Ruling Aids Tribe, but Florida Sports Betting Still Paused

TALLAHASSEE — A Washington, D.C.-based appellate court on Thursday refused to put on hold a ruling that upheld a 30-year deal giving the Seminole Tribe of Florida control over sports betting throughout the state.

But as legal challenges grind through state and federal courts, gamblers in Florida shouldn’t plan on placing sports bets from their phones anytime soon.

It’s unknown whether the Seminoles plan to re-launch a sports-betting app before all of the litigation is resolved, although Thursday’s appellate court ruling gave a boost to the tribe.

“It’s another positive development, but it will have no immediate effect on the Seminole Tribe’s plans,” Gary Bitner, a spokesman for the tribe, told The News Service of Florida in a statement.

Thursday’s ruling set the stage for a possible review by the U.S. Supreme Court in a challenge by two pari-mutuel companies to the 2021 agreement, known as a compact. Gov. Ron DeSantis and Seminole Tribe of Florida Chairman Marcellus Osceola Jr. signed the deal, which was ratified by the Florida Legislature.

The ruling came two days after the companies, West Flagler Associates and Bonita-Fort Myers Corp., also asked the Florida Supreme Court to strike down the sports-betting part of the deal.

The “hub-and-spoke” plan at issue would allow gamblers to place mobile sports wagers anywhere in the state, with bets handled by computer servers on tribal property. The deal said bets “using a mobile app or other electronic device, shall be deemed to be exclusively conducted by the tribe.”

The pari-mutuel companies filed a federal lawsuit arguing that the agreement violated the federal Indian Gaming Regulatory Act, or IGRA, because it authorized gambling off tribal lands.

U.S. District Judge Dabney Friedrich in November 2021 ruled against the compact, calling the sports-betting plan a “fiction” and invalidating other parts of the agreement. A panel of the U.S. Circuit Court of Appeals for the District of Columbia reversed the ruling, and the full appeals court this month refused to reconsider the challenge.

The pari-mutuel companies then requested that the panel decision be put on hold and said they intend to ask the U.S. Supreme Court to weigh in on the issue.

The Seminoles in 2021 briefly rolled out the Hard Rock SportsBook mobile app amid the legal wrangling but stopped accepting wagers and deposits on the app after Friedrich’s ruling.

West Flagler holds three jai alai licenses, while Bonita-Fort Myers Corp. does business as Bonita Springs Poker Room in Southwest Florida.

Separate from the federal-court fight, the companies and an owner, Isadore Havenick, filed a lawsuit Tuesday directly with the Florida Supreme Court, alleging the sports-betting component of the deal violates a 2018 constitutional amendment prohibiting expansions of casino-style gambling without statewide voter approval. It is unclear whether the state Supreme Court will agree to take up the case.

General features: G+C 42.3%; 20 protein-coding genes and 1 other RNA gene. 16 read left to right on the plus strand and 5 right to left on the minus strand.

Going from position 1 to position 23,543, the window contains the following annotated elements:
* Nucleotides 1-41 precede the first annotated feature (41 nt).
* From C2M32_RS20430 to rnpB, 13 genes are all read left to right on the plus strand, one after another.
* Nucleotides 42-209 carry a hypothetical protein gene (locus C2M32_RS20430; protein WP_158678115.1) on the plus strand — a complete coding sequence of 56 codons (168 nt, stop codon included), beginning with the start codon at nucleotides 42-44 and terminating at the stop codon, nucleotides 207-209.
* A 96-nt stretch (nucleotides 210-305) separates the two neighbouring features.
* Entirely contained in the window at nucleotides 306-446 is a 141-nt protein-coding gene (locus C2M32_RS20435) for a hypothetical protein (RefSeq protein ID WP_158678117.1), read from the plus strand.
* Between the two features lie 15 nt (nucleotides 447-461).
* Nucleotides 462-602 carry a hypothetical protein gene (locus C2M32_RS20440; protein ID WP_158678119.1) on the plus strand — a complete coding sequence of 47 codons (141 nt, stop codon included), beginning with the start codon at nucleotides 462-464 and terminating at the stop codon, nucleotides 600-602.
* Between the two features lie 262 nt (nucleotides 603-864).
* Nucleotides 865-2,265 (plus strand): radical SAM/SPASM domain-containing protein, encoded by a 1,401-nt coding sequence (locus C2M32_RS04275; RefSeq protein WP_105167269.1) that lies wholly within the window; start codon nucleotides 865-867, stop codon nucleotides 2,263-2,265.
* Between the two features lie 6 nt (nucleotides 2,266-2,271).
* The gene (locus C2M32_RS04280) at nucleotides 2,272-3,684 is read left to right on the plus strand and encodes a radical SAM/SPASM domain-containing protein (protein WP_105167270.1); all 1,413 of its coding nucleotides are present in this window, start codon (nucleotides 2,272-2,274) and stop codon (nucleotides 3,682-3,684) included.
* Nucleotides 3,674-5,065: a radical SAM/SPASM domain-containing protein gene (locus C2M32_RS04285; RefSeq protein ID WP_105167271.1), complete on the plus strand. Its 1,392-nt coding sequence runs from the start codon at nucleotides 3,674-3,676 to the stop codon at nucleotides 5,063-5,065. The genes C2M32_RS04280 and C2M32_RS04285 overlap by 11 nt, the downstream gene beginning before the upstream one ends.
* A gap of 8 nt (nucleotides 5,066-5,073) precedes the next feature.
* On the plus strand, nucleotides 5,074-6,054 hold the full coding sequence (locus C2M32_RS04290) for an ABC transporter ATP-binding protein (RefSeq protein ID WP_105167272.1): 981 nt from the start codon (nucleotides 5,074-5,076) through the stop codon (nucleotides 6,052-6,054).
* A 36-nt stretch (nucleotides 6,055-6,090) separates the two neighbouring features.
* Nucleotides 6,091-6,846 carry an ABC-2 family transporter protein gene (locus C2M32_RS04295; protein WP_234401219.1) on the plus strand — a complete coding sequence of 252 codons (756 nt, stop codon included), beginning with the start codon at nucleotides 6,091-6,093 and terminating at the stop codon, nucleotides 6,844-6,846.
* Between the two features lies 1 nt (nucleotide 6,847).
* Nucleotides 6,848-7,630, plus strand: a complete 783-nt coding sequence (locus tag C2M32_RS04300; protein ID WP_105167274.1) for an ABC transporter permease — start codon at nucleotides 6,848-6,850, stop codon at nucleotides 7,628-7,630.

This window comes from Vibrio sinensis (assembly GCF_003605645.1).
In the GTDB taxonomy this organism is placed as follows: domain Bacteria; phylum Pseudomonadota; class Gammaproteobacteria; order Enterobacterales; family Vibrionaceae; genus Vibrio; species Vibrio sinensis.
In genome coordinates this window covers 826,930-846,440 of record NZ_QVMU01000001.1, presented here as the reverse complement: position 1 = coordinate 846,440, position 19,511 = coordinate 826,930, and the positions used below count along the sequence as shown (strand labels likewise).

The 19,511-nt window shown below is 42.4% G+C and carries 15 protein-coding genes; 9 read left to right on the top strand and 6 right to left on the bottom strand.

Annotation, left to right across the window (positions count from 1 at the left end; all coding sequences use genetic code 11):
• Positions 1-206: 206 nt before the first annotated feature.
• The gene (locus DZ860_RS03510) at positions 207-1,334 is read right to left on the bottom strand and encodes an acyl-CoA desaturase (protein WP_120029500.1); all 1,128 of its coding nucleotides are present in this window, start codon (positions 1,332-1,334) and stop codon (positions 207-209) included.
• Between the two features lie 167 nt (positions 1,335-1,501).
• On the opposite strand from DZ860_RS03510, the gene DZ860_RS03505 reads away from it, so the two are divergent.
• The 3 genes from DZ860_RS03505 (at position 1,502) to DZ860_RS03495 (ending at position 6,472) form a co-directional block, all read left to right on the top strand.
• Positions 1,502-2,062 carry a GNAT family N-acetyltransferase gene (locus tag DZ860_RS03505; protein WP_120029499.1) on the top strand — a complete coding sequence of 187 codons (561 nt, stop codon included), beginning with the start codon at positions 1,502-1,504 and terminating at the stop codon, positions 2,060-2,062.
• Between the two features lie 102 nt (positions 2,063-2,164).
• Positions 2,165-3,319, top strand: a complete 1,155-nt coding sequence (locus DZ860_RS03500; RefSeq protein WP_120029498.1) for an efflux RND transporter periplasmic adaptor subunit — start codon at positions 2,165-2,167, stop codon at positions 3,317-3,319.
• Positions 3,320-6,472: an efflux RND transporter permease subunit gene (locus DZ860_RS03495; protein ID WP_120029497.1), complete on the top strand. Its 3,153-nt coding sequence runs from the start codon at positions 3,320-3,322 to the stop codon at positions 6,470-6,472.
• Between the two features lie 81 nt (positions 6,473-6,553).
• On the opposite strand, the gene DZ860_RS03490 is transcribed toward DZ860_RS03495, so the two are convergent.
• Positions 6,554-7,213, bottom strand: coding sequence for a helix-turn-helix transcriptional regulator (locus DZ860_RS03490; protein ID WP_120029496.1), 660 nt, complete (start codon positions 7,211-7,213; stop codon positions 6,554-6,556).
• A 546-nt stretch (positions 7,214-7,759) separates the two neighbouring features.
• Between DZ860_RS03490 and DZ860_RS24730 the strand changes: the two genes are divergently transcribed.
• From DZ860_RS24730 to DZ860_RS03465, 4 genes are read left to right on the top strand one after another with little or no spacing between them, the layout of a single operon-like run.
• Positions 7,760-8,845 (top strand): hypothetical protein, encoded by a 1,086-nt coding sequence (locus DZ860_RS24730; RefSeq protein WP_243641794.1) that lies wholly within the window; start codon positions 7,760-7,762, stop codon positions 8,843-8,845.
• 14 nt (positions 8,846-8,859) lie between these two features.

The lawsuit argued the federal appellate rulings have resulted in an “urgent” situation necessitating state Supreme Court review.

“Unless this (Florida Supreme) Court grants this petition, casino gambling throughout the state in the form of off-reservation in-person and mobile sports betting will take effect without the approval by the voters of Florida, as explicitly required by the text of Article X, Section 30 of the Florida Constitution. … Further, since the current status of the case is that the 2021 compact is valid under federal law, review of the legality of off-reservation sports betting under state law is urgent,” the lawsuit said.

The lawsuit only challenged the sports-betting provisions in the 2021 agreement, which also allowed the tribe to offer craps and roulette at its casinos. In addition, the deal would allow the Seminoles to add three casinos on tribal property in Broward County.

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In exchange, the tribe pledged to pay the state a minimum of $2.5 billion over the first five years and possibly billions of dollars more throughout the three-decade pact.

Meanwhile, state gambling regulators recently began cracking down on fantasy sports companies, accusing three operators of offering potentially illegal mobile betting games and threatening legal action if the sites don’t immediately stop doing business in Florida.

Florida Gaming Control Commission Executive Director Lou Trombetta last week sent letters warning the three companies that they “may be offering or accepting illegal bets or wagers” from Floridians and “may be promoting and conducting an illegal lottery.”

The alleged conduct is “strictly prohibited in Florida and constitutes criminal activity,” Trombetta wrote on Sept. 19.

The letters targeted Underdog Sports, LLC, which is based in Brooklyn, N.Y; SidePrize LLC, also known as Performance Predictions LLC, doing business as PrizePicks, which is based in Atlanta; and Betr Holdings, Inc., which is based in Miami.

John Lockwood, an attorney hired by multiple operators, warned that other companies could be swept up in the crackdown.

“The commission staff confirmed to me that the language in the letter broadly applies to all paid fantasy sports contests, and they are not aware of any paid fantasy sports company operating legally in Florida. We disagree on the merits and will be working with the commission and potentially the Legislature so we can ensure Florida sports fans can continue to play,” Lockwood told the News Service.


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